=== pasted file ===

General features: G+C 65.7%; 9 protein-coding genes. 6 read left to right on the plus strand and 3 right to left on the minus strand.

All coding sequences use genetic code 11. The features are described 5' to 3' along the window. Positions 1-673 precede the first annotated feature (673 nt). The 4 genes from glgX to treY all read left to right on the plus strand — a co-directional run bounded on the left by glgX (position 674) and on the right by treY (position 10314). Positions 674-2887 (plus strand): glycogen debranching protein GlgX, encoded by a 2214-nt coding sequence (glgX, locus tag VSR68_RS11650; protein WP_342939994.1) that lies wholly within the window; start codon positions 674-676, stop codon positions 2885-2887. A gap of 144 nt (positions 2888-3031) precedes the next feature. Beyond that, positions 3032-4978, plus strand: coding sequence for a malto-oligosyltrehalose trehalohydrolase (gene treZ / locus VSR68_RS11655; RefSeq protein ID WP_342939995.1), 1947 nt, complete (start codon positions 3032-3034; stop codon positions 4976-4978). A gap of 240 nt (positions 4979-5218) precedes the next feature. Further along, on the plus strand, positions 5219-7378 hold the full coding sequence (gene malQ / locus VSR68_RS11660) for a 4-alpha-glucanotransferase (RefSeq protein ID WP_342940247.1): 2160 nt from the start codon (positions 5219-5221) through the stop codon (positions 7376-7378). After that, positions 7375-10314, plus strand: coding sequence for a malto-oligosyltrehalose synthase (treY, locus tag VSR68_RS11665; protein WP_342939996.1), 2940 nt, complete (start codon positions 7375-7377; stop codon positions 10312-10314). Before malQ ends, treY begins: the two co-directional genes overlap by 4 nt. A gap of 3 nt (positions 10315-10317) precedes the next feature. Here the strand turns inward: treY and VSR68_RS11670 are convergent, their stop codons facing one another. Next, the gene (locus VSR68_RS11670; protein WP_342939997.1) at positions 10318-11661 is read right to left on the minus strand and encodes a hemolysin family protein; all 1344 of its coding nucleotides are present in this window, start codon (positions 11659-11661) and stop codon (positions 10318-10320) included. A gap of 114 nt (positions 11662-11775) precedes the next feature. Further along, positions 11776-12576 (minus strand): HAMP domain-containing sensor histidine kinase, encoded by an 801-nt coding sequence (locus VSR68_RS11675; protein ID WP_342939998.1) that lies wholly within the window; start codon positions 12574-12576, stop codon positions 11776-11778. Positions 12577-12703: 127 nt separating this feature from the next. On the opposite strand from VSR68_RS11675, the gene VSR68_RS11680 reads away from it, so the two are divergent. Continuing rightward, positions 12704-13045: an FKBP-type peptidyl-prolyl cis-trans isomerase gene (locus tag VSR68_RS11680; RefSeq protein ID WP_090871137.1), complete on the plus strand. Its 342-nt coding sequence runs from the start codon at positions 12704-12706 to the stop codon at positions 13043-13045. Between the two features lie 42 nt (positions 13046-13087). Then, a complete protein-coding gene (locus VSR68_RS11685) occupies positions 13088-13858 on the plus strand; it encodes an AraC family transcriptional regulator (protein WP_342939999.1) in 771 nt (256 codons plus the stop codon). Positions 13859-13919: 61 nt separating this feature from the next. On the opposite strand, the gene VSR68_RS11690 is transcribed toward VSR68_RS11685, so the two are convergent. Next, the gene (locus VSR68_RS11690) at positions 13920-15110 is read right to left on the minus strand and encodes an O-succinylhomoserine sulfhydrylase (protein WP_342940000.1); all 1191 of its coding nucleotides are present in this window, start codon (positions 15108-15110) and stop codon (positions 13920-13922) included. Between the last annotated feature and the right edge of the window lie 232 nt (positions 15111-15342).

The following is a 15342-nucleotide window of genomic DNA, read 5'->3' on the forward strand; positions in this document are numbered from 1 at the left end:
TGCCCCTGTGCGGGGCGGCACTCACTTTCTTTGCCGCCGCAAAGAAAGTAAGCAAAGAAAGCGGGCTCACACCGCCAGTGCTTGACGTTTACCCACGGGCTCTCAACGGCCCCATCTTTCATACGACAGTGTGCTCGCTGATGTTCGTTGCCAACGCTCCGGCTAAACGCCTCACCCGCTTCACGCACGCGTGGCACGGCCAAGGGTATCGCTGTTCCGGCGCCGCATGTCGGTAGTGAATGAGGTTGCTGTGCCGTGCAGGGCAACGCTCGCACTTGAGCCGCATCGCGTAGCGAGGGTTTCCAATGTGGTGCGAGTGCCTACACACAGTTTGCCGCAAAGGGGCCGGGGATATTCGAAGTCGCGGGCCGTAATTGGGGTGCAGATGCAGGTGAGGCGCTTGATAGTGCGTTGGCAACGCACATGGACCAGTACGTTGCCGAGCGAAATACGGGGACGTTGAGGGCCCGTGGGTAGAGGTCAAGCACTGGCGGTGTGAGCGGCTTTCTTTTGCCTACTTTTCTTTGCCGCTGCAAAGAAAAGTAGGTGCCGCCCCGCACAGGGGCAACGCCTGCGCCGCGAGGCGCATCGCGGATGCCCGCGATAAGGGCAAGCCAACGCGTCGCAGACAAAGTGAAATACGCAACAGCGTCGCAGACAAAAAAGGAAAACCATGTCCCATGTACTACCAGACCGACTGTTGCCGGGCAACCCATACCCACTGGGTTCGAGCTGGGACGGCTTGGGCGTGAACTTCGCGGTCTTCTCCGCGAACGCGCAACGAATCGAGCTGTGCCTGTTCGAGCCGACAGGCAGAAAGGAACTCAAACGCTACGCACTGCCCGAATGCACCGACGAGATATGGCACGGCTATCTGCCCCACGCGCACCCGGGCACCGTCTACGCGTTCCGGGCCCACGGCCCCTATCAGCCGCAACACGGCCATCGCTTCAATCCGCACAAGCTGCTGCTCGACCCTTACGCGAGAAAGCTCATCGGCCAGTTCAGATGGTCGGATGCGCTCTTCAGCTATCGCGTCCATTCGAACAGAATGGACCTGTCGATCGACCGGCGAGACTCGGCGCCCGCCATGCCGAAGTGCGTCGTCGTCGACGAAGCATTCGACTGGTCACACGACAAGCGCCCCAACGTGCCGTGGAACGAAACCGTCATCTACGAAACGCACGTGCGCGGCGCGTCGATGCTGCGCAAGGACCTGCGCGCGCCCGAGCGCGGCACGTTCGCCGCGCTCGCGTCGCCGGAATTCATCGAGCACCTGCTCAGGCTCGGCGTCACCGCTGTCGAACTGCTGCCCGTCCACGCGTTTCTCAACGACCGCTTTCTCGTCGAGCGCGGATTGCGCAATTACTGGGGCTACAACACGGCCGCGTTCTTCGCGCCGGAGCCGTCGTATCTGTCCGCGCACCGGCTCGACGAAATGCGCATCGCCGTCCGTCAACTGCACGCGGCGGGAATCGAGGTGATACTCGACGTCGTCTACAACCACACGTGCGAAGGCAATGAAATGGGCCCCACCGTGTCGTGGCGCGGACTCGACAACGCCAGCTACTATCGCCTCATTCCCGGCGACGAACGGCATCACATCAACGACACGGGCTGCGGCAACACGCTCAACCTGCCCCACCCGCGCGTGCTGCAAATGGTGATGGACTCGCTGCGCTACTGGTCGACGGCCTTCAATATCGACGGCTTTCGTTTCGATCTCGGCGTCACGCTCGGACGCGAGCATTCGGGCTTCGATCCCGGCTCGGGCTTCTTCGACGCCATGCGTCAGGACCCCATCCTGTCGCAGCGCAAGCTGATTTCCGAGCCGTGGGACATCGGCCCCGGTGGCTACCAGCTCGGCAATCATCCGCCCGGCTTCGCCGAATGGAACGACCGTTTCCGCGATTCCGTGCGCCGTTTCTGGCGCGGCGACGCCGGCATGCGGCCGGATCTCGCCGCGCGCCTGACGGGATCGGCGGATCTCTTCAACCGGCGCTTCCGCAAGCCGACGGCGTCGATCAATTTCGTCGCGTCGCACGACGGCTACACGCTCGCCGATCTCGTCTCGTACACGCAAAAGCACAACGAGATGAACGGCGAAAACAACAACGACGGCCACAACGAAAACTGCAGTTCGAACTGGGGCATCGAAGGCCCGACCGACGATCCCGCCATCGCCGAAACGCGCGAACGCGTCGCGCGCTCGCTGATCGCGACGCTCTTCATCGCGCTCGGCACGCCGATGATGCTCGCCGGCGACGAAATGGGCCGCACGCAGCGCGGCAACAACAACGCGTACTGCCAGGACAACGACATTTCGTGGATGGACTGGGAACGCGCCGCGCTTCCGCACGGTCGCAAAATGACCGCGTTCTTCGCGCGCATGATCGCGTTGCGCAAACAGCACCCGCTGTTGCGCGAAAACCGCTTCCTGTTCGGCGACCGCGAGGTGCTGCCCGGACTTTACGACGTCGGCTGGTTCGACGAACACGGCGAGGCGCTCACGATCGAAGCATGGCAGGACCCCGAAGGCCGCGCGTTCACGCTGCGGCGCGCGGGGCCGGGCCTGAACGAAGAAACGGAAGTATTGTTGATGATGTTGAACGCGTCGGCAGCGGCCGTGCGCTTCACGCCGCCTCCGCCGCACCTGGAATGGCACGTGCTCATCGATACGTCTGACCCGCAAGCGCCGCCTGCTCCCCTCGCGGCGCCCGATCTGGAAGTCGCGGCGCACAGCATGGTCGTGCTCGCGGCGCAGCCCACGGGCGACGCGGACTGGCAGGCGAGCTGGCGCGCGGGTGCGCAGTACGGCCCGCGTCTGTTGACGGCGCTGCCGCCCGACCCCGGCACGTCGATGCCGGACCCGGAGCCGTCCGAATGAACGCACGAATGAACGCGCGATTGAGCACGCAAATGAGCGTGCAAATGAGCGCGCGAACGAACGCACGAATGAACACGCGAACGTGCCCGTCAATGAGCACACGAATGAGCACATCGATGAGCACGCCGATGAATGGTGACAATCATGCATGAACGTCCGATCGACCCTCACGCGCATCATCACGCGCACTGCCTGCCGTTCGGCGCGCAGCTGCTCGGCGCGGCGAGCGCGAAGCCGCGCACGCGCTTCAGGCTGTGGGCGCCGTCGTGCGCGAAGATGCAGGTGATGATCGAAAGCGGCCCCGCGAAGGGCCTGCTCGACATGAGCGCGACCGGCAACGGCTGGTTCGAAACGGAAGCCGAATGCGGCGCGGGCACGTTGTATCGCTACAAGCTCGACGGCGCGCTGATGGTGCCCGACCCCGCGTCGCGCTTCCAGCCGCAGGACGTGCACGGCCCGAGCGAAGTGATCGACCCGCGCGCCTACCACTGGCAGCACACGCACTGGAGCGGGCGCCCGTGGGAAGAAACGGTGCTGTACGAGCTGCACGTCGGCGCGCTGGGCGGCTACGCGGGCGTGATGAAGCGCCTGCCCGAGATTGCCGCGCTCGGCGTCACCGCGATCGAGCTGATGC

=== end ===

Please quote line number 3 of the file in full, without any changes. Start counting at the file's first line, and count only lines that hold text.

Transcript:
The following is a 15342-nucleotide window of genomic DNA, read 5'->3' on the forward strand; positions in this document are numbered from 1 at the left end: